Dr. Charles E Argoff is Professor of Neurology at Albany Medical College and Director of the Comprehensive Pain Center at Albany Medical Center in New York. As an expert in pain management, Dr. Argoff recognizes the impact of opioid-induced constipation (OIC) in adult patients taking opioids for chronic non-cancer pain, including patients whose pain is related to prior cancer or its treatment and who do not require frequent (eg, weekly) opioid dosage escalation.
Why is treatment for OIC important for adult patients with chronic pain related to prior cancer or its treatment?
Overall, cancer survival rates are increasing. A meta-analysis investigating the prevalence of pain reviewed literature published from September 2005 to January 2014 and showed that approximately 40 percent of patients experience pain after curative cancer treatment. Patients with chronic pain related to prior cancer or its treatment may be appropriate candidates for opioid therapy. OIC is one of the most common side effects of opioid therapy.
What is important to know about chronic pain and OIC in this patient population?
Causes of chronic pain related to prior cancer or its treatment can include tissue injury from a previous tumor or the lasting effect of interventions such as chemotherapy, radiation and surgery. These patients could require chronic pain management, which may include opioid therapy, integrated into their ongoing care.
The U.S. Food and Drug Administration (FDA) has clarified the indication of MOVANTIK® (naloxegol) tablets for the treatment of OIC in adult patients with chronic non-cancer pain, including patients with chronic pain related to prior cancer or its treatment who do not require frequent (eg, weekly) opioid dosage escalation. This label update provides clarification that patients with chronic pain related to prior cancer or its treatment and on a stable opioid therapy are included within the previously approved patient population for the indication of MOVANTIK. Please click here for full Prescribing Information for MOVANTIK.
How do you approach treating OIC in these patients?
It’s important to understand how OIC occurs when considering treatment approaches. Opioids block pain signals by binding to mu receptors in the central nervous system (CNS), but opioids also bind to mu receptors present in the gastrointestinal (GI) tract, which can lead to constipation. In one study, 71 percent of nearly 500 patients with chronic non-cancer pain who also exhibited clinician-identified, patient-confirmed OIC reported little to no benefit from constipation treatments at baseline, including over-the-counter laxatives, prescription medications, or behavioral therapies.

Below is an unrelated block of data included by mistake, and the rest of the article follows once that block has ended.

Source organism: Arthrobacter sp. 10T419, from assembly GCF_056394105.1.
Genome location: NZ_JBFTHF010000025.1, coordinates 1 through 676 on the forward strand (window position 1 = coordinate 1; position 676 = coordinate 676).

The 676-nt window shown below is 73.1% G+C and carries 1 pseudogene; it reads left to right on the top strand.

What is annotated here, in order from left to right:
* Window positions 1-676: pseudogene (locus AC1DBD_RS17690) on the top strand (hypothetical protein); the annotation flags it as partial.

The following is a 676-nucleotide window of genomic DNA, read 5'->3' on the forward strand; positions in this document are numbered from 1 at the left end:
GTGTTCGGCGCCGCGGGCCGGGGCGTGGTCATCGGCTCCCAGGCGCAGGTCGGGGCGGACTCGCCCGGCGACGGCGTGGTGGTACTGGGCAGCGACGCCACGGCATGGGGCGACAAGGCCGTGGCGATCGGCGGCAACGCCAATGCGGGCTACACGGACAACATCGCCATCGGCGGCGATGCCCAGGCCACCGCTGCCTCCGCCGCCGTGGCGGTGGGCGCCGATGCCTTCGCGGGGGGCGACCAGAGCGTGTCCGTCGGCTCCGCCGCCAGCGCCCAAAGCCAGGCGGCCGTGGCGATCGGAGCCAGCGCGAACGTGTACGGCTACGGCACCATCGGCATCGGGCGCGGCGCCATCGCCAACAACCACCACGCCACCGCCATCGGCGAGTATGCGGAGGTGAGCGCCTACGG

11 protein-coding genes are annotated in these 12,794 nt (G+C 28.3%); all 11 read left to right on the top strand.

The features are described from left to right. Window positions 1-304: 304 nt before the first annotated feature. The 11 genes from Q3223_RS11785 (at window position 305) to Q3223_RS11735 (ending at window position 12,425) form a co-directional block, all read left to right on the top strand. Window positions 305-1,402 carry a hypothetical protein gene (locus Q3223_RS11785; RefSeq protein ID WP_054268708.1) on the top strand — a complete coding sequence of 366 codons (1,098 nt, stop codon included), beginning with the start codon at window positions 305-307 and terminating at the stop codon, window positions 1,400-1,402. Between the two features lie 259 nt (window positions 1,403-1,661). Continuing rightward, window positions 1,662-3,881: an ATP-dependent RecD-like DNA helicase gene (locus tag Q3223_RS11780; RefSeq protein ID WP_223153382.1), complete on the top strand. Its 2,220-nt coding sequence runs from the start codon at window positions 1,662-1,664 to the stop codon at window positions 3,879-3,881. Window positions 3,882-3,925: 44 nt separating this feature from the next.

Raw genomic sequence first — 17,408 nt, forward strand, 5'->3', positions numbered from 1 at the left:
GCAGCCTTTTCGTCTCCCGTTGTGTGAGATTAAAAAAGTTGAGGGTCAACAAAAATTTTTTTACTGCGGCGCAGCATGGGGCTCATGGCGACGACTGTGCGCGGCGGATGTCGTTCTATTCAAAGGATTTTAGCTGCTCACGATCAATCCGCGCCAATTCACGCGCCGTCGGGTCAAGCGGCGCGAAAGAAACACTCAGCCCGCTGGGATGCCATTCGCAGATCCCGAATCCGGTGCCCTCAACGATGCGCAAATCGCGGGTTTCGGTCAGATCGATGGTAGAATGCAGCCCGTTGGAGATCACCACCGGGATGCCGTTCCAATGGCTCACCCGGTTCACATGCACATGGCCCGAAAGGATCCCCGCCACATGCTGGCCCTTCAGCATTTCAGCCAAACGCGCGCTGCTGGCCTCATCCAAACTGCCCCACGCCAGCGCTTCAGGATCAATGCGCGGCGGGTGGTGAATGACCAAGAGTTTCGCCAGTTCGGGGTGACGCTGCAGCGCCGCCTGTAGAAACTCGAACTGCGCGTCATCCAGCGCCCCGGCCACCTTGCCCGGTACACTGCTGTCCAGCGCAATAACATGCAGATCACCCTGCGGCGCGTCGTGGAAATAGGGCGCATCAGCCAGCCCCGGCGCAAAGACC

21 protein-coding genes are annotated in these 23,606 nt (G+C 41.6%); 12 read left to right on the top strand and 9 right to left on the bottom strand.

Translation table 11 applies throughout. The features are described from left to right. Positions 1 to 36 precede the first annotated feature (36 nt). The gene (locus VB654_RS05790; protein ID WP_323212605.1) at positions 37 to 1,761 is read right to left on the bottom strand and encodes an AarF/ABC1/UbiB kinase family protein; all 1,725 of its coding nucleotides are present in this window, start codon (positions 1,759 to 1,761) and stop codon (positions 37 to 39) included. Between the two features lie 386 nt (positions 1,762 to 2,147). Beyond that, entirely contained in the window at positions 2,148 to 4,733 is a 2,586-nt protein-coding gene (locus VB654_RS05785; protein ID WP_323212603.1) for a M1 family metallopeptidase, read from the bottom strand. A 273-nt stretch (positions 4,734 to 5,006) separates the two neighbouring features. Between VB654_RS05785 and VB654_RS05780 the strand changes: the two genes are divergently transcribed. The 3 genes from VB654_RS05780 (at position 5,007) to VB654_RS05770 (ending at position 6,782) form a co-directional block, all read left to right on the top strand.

HCPs may consider whether a prescription option, like MOVANTIK, is appropriate for patients experiencing OIC. When administered at recommended dose levels, MOVANTIK functions as a peripherally acting mu-opioid receptor antagonist (PAMORA) in tissues such as the GI tract, thereby decreasing the constipating effects of opioids. The CNS penetration is expected to be negligible at recommended dose levels, limiting the potential for interference with centrally mediated opioid pain relief.
What would you tell HCPs considering treatment options for OIC in adults with prior cancer?
HCPs should be aware of side effects such as OIC in patients whose chronic pain is associated with prior cancer and being treated with a stable opioid therapy. A proactive discussion about managing OIC is an important step in caring for these patients.
If patients are experiencing OIC, consider whether MOVANTIK may be an appropriate treatment option. MOVANTIK is indicated for the treatment of opioid-induced constipation (OIC) in adult patients with chronic non-cancer pain, including patients with chronic pain related to prior cancer or its treatment who do not require frequent (eg, weekly) opioid dosage escalation. Learn more and get the full Prescribing Information by visiting MOVANTIKHCP.com.